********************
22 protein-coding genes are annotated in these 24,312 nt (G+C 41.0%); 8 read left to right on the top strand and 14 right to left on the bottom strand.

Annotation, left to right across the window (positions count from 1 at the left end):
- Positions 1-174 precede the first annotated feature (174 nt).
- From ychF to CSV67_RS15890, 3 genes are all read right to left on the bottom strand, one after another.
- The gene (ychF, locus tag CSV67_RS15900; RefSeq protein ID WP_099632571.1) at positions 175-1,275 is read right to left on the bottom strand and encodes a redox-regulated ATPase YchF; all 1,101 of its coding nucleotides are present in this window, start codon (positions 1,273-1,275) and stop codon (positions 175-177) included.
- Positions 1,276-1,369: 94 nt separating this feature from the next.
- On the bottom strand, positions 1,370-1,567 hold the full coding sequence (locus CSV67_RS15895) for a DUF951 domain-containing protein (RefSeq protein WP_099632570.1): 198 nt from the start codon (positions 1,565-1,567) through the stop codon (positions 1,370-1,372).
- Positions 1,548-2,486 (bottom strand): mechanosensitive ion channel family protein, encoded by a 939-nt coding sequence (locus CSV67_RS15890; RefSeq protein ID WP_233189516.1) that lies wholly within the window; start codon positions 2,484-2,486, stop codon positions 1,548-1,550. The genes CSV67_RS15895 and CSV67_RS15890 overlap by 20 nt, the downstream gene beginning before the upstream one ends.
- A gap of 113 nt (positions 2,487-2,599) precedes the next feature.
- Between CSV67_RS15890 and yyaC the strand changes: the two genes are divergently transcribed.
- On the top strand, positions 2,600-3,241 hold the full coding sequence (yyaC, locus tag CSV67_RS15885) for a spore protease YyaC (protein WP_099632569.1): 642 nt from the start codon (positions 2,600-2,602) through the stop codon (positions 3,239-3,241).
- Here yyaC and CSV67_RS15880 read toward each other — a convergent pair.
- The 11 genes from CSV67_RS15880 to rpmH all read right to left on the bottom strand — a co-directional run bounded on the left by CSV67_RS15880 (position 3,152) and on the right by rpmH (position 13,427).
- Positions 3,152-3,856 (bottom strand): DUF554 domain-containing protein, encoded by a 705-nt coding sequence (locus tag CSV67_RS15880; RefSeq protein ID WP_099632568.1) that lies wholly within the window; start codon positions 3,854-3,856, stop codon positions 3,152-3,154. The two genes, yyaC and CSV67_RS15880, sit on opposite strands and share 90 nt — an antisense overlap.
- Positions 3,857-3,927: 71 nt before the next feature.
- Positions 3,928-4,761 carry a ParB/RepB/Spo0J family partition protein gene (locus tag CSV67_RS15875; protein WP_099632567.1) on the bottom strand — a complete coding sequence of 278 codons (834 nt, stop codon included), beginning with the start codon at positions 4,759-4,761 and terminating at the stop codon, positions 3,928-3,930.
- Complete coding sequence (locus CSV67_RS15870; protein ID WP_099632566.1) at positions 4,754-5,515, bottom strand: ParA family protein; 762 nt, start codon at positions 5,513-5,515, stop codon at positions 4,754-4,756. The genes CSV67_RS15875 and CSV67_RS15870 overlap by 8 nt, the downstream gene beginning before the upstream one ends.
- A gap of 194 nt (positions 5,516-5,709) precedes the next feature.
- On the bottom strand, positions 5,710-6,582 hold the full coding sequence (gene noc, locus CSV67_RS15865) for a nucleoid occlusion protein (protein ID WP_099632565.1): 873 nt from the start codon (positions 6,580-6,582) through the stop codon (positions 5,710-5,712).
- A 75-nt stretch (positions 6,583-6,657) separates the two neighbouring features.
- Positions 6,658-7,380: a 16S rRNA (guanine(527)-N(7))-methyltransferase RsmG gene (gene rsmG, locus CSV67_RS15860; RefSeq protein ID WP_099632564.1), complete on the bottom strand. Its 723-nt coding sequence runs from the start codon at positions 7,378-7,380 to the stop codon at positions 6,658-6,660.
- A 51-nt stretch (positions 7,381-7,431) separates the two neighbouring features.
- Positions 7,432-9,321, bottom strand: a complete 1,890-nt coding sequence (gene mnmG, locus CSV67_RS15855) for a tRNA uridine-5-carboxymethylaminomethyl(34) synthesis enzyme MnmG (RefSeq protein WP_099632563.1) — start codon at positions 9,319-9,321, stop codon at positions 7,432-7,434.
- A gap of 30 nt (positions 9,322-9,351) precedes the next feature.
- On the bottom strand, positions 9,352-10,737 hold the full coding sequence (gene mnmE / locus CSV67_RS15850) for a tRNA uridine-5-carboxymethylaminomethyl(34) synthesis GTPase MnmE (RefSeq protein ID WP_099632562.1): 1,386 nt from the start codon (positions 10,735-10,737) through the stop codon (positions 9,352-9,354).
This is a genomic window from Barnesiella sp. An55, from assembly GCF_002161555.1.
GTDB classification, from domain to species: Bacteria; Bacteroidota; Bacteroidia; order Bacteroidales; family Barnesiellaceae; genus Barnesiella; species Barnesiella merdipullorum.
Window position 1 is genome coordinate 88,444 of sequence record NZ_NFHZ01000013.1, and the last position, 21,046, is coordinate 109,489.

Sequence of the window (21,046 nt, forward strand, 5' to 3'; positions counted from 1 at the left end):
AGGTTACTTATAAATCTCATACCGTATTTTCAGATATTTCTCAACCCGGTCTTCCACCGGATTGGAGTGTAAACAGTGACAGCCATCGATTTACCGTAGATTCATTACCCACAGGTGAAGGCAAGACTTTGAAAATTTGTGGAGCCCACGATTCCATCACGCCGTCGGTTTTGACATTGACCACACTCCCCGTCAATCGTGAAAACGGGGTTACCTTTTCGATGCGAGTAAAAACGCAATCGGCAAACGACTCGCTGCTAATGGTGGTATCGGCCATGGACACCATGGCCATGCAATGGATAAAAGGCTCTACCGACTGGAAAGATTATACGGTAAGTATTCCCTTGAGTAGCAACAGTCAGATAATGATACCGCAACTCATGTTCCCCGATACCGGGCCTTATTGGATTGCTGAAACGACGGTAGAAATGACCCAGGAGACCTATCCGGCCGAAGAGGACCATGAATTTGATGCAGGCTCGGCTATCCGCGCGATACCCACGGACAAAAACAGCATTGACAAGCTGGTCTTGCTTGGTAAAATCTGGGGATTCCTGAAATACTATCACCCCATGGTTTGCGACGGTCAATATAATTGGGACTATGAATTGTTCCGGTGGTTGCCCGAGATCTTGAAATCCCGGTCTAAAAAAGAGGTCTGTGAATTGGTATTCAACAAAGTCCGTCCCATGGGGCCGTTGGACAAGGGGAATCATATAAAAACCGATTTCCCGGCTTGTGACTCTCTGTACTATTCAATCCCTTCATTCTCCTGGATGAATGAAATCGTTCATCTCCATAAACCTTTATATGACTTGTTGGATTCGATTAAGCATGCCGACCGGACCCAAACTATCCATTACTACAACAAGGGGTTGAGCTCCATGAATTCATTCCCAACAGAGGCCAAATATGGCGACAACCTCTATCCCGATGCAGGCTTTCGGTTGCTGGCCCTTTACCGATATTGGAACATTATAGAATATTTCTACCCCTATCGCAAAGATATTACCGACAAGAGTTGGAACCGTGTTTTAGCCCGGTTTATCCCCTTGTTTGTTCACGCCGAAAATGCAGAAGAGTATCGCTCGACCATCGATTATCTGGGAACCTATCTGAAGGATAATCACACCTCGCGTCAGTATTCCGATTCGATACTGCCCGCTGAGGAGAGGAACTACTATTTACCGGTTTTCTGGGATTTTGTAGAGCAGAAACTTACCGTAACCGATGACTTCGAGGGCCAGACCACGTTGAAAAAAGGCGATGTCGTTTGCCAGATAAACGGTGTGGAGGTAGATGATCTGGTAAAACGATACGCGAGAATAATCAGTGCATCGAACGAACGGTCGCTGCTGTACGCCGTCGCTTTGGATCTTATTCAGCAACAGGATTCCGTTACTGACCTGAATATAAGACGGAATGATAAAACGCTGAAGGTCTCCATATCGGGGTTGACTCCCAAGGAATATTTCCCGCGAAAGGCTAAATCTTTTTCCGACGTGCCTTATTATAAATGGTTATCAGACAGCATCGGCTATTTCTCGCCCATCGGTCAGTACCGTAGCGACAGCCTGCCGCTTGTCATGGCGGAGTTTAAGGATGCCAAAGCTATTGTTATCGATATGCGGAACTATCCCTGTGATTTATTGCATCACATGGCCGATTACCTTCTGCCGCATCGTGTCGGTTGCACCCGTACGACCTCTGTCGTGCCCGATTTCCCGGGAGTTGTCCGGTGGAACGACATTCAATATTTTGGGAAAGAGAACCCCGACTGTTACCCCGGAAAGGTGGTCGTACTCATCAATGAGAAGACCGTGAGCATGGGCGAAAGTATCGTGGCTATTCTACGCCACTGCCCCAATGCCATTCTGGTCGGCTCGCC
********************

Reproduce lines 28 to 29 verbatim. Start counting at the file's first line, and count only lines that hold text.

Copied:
Window position 1 is genome coordinate 88,444 of sequence record NZ_NFHZ01000013.1, and the last position, 21,046, is coordinate 109,489.

Sequence of the window (21,046 nt, forward strand, 5' to 3'; positions counted from 1 at the left end):